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Just finished another great book, The Girl With No Name by Diney Costelhoe. What a good book. Perhaps you’ve read before about the huge numbers of German refugee children who were sent to England before Hitler closed down any exits. This is a novel about one particular young girl, who is devastated when her mother puts her on one of the boats. She ends up in London, in an orphanage kind of place, and is eventually placed with a childless couple. She speaks no English. They speak no German, but they manage soon enough. Lisa (who eventually becomes Charlotte) is so homesick. She’s bullied at school, because most people and children don’t want any Germans there. A boy steps up to protect her, and as she grows up, she’s attracted to him. She shouldn’t be – he’s also German and from her own home town. He’s not a good match for her. You live with her through the blitz during all those war years and during one attack, she’s badly injured and loses her memory (and no ID on her). Through a series of mishaps she ends up in a village far from London, with a spinster woman who does eventually come to love her very much – they name her Charlotte and Charlotte she becomes. She goes to school there, still longing, though, for her mother and brother and her London foster family too. Then when she’s 16 she returns to London to help at the orphanage where she was originally placed and tries to find her foster parents. The story goes on from there, with the boy/man who “wants” her, the bad boy, and a good boy/man she befriends in the village in the country. Eventually she regains her memory. SUCH a good read.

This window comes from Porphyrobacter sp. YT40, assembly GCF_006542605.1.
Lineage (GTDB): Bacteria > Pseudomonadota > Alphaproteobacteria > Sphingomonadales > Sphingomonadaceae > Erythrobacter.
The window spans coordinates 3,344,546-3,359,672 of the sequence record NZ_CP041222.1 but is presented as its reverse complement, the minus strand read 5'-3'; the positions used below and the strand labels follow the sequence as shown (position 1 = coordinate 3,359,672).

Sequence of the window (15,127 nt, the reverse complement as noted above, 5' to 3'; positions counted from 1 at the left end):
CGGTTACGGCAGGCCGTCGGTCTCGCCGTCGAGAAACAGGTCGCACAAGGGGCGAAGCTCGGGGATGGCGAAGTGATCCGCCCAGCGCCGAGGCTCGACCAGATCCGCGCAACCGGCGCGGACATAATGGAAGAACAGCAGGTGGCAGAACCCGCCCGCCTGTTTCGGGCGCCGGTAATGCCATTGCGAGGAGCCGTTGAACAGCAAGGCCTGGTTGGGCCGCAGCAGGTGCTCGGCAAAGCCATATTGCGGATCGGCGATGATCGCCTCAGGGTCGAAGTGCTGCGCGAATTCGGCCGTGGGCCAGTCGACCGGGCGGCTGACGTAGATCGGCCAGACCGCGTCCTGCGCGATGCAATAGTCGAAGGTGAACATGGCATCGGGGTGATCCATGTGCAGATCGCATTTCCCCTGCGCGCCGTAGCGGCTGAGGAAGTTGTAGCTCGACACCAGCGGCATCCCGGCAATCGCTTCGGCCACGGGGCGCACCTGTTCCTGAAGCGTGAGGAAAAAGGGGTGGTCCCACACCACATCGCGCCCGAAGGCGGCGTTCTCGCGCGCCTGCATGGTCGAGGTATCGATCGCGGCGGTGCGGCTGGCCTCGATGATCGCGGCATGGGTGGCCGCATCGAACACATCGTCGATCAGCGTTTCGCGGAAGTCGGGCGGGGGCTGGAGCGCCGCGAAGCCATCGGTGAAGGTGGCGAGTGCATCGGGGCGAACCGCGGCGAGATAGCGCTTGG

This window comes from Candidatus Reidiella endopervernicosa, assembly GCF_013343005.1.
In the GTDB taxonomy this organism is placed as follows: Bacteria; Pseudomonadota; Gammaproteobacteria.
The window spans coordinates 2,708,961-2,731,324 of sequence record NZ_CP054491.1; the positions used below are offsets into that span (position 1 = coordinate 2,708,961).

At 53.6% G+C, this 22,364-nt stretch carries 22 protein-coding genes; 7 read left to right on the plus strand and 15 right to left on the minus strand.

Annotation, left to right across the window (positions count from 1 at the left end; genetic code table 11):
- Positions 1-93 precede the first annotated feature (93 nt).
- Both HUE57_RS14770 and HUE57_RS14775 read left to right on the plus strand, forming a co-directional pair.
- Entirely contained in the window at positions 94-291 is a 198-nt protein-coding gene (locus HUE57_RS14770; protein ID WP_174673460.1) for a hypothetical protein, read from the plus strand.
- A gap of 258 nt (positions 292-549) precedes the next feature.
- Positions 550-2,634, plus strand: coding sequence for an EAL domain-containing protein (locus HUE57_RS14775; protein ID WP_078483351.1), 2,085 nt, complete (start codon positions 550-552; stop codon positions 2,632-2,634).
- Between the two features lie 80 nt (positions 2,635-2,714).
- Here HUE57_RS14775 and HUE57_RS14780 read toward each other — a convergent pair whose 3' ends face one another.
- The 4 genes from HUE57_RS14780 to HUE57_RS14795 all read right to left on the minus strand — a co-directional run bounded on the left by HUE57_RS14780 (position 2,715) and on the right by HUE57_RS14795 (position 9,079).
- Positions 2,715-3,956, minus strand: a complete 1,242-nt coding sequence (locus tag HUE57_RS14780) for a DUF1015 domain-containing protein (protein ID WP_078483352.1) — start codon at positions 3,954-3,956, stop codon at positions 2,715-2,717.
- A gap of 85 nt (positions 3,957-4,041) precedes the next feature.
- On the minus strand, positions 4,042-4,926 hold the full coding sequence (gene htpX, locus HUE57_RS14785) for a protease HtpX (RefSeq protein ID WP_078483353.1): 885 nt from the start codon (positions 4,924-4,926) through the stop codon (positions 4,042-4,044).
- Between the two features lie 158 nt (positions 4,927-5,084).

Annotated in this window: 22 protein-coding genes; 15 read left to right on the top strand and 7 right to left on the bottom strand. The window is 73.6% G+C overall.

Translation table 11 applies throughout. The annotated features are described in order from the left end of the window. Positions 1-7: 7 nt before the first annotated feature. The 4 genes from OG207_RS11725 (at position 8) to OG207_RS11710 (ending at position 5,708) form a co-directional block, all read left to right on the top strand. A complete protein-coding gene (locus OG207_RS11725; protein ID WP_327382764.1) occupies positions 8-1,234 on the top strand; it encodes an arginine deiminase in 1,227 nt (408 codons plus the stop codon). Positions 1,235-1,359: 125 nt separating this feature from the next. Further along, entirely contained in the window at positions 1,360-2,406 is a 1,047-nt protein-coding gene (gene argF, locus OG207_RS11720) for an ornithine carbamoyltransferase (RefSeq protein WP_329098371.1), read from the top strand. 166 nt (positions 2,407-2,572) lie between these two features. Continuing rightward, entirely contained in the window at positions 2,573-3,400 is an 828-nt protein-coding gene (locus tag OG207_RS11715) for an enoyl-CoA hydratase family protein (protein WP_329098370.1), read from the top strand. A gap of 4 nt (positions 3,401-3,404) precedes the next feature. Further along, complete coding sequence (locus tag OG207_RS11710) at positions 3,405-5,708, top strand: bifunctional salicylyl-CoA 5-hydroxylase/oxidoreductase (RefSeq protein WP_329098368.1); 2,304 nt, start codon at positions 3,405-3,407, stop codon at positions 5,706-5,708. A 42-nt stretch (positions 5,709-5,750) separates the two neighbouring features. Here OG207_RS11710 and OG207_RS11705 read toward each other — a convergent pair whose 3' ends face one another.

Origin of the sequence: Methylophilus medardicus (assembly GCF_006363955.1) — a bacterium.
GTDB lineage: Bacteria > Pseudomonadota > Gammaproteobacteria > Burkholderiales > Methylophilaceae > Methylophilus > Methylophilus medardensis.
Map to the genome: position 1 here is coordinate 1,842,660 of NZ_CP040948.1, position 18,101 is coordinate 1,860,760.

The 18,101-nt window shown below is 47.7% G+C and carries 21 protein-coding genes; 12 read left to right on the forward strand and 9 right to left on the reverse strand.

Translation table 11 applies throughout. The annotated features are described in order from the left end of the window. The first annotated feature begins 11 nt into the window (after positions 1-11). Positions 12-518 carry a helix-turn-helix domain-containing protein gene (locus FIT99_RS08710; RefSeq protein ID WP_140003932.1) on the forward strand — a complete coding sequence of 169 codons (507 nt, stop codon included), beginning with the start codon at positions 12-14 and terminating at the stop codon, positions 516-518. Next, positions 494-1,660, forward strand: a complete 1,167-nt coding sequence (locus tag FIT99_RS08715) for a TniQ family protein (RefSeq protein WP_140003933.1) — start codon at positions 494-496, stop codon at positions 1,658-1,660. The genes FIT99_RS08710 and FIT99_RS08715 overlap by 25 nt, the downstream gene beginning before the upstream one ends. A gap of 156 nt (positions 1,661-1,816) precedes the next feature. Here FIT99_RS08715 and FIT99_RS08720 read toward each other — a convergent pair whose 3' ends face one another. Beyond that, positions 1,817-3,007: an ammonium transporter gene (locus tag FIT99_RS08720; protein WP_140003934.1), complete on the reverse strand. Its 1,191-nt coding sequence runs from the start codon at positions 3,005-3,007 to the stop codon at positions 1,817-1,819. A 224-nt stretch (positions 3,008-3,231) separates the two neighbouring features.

The Girl with Seven Names by Hyanseo Lee. If you, like me, know little about North Korea and how it came to be what it is today, you’ve got to read this book. It’s a memoir written by a young woman who escaped from North Korea about 9 years ago. Her journey – and I mean JOURNEY – is harrowing, frightening, amazing, heart-rendering all at the same time. She chronicles the lives of the Kims (Kim Il-Sung, Kim Jong-Il to current Kim Jong Un), shares the strict propaganda that surrounds every North Korean citizen, the poverty and hunger, as well as the underground black market for food and goods. It took her awhile to get from North Korea, to China and eventually to South Korea, where she currently lives. She’s well educated and speaks English quite well. She was invited to be a speaker at a TED talk – you know about those, right? TED (Technology, Entertainment, Design) is a media organization which posts talks online for free distribution, under the slogan “ideas worth spreading.” I listen to them as  podcasts now and then. Always very educational, if sometimes over my head when it gets very technical. She works diligently for human rights now, doing her best to help other North Koreans escape. You owe it to yourself to read this book.